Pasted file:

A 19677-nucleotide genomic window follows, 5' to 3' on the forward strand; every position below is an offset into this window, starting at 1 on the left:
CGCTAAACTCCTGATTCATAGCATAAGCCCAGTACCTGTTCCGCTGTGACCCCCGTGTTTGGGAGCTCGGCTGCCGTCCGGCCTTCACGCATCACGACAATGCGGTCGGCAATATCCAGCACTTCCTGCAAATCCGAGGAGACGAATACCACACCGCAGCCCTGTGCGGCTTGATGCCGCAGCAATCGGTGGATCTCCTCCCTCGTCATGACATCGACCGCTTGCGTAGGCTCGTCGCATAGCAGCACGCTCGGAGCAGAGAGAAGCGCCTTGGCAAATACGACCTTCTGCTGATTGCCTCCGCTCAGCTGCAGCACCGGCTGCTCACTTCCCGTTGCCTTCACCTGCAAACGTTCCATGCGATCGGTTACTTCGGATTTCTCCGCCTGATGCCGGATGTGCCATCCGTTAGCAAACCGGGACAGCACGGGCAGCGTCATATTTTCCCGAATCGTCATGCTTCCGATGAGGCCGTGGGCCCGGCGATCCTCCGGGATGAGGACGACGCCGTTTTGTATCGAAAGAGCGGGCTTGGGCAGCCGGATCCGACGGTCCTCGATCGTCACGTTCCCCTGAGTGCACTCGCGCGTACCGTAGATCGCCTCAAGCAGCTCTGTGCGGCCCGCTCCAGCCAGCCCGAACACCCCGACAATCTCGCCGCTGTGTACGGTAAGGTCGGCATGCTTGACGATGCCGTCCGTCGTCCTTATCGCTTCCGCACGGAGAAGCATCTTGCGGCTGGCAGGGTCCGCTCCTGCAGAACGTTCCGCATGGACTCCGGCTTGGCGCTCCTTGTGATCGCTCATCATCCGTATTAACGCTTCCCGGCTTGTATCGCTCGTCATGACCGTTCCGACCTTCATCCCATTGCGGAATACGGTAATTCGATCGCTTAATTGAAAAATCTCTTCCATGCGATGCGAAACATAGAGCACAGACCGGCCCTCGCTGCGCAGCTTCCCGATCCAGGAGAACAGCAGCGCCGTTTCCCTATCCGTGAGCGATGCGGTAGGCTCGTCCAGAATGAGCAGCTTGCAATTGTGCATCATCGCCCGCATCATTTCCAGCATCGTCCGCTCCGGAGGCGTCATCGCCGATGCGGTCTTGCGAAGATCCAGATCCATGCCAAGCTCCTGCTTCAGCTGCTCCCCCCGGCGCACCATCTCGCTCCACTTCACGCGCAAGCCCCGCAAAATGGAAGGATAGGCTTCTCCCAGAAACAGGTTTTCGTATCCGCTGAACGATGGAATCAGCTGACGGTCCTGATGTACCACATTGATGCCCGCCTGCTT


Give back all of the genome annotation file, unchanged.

A 19677-nucleotide genomic window follows, 5' to 3' on the forward strand; every position below is an offset into this window, starting at 1 on the left:
CGCTAAACTCCTGATTCATAGCATAAGCCCAGTACCTGTTCCGCTGTGACCCCCGTGTTTGGGAGCTCGGCTGCCGTCCGGCCTTCACGCATCACGACAATGCGGTCGGCAATATCCAGCACTTCCTGCAAATCCGAGGAGACGAATACCACACCGCAGCCCTGTGCGGCTTGATGCCGCAGCAATCGGTGGATCTCCTCCCTCGTCATGACATCGACCGCTTGCGTAGGCTCGTCGCATAGCAGCACGCTCGGAGCAGAGAGAAGCGCCTTGGCAAATACGACCTTCTGCTGATTGCCTCCGCTCAGCTGCAGCACCGGCTGCTCACTTCCCGTTGCCTTCACCTGCAAACGTTCCATGCGATCGGTTACTTCGGATTTCTCCGCCTGATGCCGGATGTGCCATCCGTTAGCAAACCGGGACAGCACGGGCAGCGTCATATTTTCCCGAATCGTCATGCTTCCGATGAGGCCGTGGGCCCGGCGATCCTCCGGGATGAGGACGACGCCGTTTTGTATCGAAAGAGCGGGCTTGGGCAGCCGGATCCGACGGTCCTCGATCGTCACGTTCCCCTGAGTGCACTCGCGCGTACCGTAGATCGCCTCAAGCAGCTCTGTGCGGCCCGCTCCAGCCAGCCCGAACACCCCGACAATCTCGCCGCTGTGTACGGTAAGGTCGGCATGCTTGACGATGCCGTCCGTCGTCCTTATCGCTTCCGCACGGAGAAGCATCTTGCGGCTGGCAGGGTCCGCTCCTGCAGAACGTTCCGCATGGACTCCGGCTTGGCGCTCCTTGTGATCGCTCATCATCCGTATTAACGCTTCCCGGCTTGTATCGCTCGTCATGACCGTTCCGACCTTCATCCCATTGCGGAATACGGTAATTCGATCGCTTAATTGAAAAATCTCTTCCATGCGATGCGAAACATAGAGCACAGACCGGCCCTCGCTGCGCAGCTTCCCGATCCAGGAGAACAGCAGCGCCGTTTCCCTATCCGTGAGCGATGCGGTAGGCTCGTCCAGAATGAGCAGCTTGCAATTGTGCATCATCGCCCGCATCATTTCCAGCATCGTCCGCTCCGGAGGCGTCATCGCCGATGCGGTCTTGCGAAGATCCAGATCCATGCCAAGCTCCTGCTTCAGCTGCTCCCCCCGGCGCACCATCTCGCTCCACTTCACGCGCAAGCCCCGCAAAATGGAAGGATAGGCTTCTCCCAGAAACAGGTTTTCGTATCCGCTGAACGATGGAATCAGCTGACGGTCCTGATGTACCACATTGATGCCCGCCTGCTT